29. Then the Roman commended the young prince for abandoning rash courses, and adopting a safe and expedient policy. Tiridates first dwelt much on the nobility of his race, but went on to speak in a tone of moderation. He would go to Rome, and bring the emperor a new glory, a suppliant Arsacid, while Parthia was prosperous. It was then agreed that Tiridates should lay down his royal crown before Caesar's image, and resume it only from the hand of Nero. The interview then ended with a kiss. After an interval of a few days there was a grand display on both sides; on the one, cavalry ranged in squadrons with their national ensigns; on the other, stood the columns of our legions with glittering eagles and standards and images of deities, after the appearance of a temple. In the midst, on a tribunal, was a chair of state, and on the chair a statue of Nero. To this Tiridates advanced, and having slain the customary victims, he removed the crown from his head, and set it at the foot of the statue; whereupon all felt a deep thrill of emotion, rendered the more intense by the sight which yet lingered before their eyes, of the slaughter or siege of Roman armies. "But now," they thought, "the calamity is reversed; Tiridates is about to go, a spectacle to the world, little better than a prisoner."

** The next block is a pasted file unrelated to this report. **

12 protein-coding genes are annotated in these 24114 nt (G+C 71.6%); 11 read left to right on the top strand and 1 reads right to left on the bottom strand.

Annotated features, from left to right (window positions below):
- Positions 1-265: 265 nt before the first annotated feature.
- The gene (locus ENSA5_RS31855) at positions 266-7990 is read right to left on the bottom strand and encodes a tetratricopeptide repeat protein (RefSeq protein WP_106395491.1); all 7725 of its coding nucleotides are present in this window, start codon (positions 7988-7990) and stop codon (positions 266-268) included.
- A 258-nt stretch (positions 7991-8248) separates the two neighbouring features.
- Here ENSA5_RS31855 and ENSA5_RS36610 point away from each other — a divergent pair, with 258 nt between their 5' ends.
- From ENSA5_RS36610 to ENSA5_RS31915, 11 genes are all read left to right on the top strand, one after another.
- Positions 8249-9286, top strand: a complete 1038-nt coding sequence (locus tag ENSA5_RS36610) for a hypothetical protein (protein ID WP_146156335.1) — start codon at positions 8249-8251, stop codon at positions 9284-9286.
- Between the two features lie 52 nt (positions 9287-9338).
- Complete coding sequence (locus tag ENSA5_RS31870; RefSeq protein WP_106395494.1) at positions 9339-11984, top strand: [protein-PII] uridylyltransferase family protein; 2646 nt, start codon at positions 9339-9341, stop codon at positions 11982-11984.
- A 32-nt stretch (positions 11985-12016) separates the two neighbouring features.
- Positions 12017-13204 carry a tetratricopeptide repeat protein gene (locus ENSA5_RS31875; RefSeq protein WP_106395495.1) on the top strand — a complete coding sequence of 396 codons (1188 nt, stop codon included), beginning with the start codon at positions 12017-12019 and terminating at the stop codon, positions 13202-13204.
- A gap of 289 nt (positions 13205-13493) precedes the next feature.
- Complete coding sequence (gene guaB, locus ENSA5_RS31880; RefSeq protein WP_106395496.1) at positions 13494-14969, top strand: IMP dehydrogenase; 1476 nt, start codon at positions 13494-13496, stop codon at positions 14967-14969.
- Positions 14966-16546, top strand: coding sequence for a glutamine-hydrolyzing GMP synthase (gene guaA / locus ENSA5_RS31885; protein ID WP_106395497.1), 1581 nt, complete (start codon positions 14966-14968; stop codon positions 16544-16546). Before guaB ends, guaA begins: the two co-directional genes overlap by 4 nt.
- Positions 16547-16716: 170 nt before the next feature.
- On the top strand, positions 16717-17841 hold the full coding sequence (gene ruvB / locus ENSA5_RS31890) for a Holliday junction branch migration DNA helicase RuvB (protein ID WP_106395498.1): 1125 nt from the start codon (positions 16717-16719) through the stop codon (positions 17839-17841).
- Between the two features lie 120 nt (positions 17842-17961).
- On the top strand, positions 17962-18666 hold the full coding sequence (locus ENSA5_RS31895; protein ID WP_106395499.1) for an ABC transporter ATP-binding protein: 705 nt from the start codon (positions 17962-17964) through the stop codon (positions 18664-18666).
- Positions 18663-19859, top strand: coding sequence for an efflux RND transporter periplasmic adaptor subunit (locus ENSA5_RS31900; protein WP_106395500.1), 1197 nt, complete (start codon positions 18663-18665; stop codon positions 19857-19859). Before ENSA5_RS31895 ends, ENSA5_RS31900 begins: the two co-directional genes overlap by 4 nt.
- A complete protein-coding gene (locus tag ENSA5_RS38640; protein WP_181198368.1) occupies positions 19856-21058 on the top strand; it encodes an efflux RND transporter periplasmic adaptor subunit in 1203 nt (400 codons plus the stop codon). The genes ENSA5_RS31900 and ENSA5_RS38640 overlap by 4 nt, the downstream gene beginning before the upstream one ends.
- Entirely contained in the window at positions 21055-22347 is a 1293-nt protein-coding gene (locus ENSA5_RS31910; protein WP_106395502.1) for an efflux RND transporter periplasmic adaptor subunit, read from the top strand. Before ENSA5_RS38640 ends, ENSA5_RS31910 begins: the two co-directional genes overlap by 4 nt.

29. Exim Romanus laudat iuvenem omissis praecipitibus tuta et salutaria capessentem. ille de nobilitate generis multum praefatus, cetera temperanter adiungit: iturum quippe Romam laturumque novum Caesari decus, non adversis Parthorum rebus supplicem Arsaciden. tum placuit Tiridaten ponere apud effigiem Caesaris insigne regium nec nisi manu Neronis resumere; et conloquium osculo finitum. dein paucis diebus interiectis magna utrimque specie inde eques compositus per turmas et insignibus patriis, hinc agmina legionum stetere fulgentibus aquilis signisque et simulacris deum in modum templi: medio tribunal sedem curulem et sedes effigiem Neronis sustinebat. ad quam progressus Tiridates, caesis ex more victimis, sublatum capiti diadema imagini subiecit, magnis apud cunctos animorum motibus, quos augebat insita adhuc oculis exercituum Romanorum caedes aut obsidio. at nunc versos casus: iturum Tiridaten ostentui gentibus, quanto minus quam captivum?